Sutter hospitals in the Bay Area last year received more than 1 million outpatient visits from patients who were covered by insurance or paid out of pocket. That was 35 percent of the region's total and more than any other hospital system, state data show. Sutter's hospitals had 40,181 inpatient admissions, meaning that more than one out of every four hospitalizations in the Bay Area took place at a Sutter facility. Only Kaiser Permanente admitted more patients. (Kaiser Health News is not affiliated with the insurer.)
Sutter is expanding on several fronts. In September, Brown & Toland, one of San Francisco's largest physician groups with 800 doctors, joined the network of doctors affiliated with nonprofit foundations Sutter established. More than 330,000 patients see Brown & Toland physicians, who are more likely to refer them to Sutter hospitals when they need treatments.
At the new Mills-Peninsula hospital, many Sutter-affiliated doctors will work in a building connected to the hospital. Jeff Gerard, a Sutter executive who oversees the region, predicts a change for the better: "People actually see each other at lunch and it's a wonderful way to share information and build relationships, and it just doesn't happen in today's environment."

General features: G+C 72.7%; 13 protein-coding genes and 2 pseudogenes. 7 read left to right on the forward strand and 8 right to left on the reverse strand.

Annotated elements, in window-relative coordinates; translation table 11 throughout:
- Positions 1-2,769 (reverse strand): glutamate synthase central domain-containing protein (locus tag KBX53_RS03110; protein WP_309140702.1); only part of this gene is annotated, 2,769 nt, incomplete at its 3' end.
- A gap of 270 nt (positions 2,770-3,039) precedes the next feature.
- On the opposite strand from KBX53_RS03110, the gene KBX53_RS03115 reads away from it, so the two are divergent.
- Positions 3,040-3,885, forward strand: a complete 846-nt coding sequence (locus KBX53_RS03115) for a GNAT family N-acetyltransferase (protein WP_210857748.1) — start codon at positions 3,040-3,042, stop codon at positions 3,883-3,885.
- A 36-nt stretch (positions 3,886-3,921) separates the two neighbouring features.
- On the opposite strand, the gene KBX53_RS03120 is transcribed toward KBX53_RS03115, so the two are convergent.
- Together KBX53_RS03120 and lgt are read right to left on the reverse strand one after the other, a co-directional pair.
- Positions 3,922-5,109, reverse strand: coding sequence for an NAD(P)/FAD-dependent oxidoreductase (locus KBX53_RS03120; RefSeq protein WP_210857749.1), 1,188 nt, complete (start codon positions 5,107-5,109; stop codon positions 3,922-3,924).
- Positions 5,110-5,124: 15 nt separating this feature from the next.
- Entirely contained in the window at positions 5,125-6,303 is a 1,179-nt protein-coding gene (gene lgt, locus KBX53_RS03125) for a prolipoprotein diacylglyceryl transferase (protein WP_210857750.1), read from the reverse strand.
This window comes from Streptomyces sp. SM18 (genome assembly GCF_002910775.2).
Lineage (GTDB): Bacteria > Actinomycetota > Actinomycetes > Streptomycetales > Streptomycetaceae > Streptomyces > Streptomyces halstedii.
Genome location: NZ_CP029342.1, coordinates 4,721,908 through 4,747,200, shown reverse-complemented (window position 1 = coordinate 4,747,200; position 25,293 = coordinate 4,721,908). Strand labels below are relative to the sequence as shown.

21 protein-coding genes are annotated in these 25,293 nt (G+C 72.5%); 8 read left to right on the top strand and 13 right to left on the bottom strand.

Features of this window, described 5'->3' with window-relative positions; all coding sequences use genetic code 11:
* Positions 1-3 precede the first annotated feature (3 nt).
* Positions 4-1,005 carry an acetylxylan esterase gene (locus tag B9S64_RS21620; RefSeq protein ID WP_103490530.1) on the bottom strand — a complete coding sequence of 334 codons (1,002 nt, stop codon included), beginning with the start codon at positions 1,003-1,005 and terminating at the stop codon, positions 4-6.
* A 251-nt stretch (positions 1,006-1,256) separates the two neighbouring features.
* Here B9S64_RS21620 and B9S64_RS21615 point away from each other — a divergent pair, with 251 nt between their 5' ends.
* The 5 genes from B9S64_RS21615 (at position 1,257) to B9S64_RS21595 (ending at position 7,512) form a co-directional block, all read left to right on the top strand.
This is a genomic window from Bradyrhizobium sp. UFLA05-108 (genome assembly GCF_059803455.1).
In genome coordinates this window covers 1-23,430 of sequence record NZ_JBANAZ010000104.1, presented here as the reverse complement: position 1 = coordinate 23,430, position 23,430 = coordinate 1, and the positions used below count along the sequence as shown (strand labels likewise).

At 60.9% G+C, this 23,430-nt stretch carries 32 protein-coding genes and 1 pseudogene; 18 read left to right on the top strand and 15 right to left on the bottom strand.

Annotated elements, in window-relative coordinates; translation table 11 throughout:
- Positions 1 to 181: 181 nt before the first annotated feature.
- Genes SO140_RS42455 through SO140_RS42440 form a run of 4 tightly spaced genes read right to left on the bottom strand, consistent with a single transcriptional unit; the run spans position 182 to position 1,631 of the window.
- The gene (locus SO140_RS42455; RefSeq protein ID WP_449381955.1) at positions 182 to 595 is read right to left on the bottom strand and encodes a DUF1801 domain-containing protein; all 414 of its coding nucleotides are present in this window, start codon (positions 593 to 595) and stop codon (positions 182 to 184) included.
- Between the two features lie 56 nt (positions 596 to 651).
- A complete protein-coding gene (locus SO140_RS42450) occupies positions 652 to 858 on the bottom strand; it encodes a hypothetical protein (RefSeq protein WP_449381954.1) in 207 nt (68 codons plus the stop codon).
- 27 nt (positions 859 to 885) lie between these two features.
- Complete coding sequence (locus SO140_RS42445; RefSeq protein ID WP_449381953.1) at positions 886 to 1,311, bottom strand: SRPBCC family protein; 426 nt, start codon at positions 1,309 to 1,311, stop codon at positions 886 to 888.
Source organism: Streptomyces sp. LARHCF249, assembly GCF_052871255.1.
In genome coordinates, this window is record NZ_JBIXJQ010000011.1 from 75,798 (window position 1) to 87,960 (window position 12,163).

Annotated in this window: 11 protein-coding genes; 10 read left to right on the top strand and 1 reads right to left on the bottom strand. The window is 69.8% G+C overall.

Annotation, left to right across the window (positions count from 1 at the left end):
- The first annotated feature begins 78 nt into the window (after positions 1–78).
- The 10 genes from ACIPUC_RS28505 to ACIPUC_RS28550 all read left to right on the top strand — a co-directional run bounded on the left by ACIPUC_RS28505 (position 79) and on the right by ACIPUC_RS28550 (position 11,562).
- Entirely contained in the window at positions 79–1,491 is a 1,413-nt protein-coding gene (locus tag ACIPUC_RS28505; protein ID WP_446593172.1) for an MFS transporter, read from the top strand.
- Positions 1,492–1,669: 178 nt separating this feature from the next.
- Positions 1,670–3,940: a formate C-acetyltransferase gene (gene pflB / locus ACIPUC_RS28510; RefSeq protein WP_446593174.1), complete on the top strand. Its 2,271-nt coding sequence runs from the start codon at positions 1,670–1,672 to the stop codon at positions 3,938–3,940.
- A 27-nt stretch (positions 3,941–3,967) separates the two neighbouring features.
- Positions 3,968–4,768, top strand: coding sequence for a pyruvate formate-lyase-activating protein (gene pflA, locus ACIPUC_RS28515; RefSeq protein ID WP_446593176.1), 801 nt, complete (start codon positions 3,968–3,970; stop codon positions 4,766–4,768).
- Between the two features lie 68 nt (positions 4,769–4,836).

In San Francisco, Sutter is also planning to consolidate its inpatient services now provided at two of its city campuses into a new 556-bed, 17-story hospital. Dr. Lory Wiviott, chief of medicine at Sutter's California Pacific Medical Center, says the existing facilities are becoming obsolete.
"Medicine has changed since this facility was built," he says during an interview at the campus on Buchanan. "The days where it was one doctor and one nurse providing care are over. It becomes a competitive sport just to have enough room."
'Let's Gentrify Our Patient Base'
That may be the case, but Alain Enthoven, a Stanford health economist, says many of the expensive construction elements at new hospitals don't improve patient care. "In some cases," he says, "our hospitals are rather more beautiful than we really need, if we're trying to get health care out to all Americans."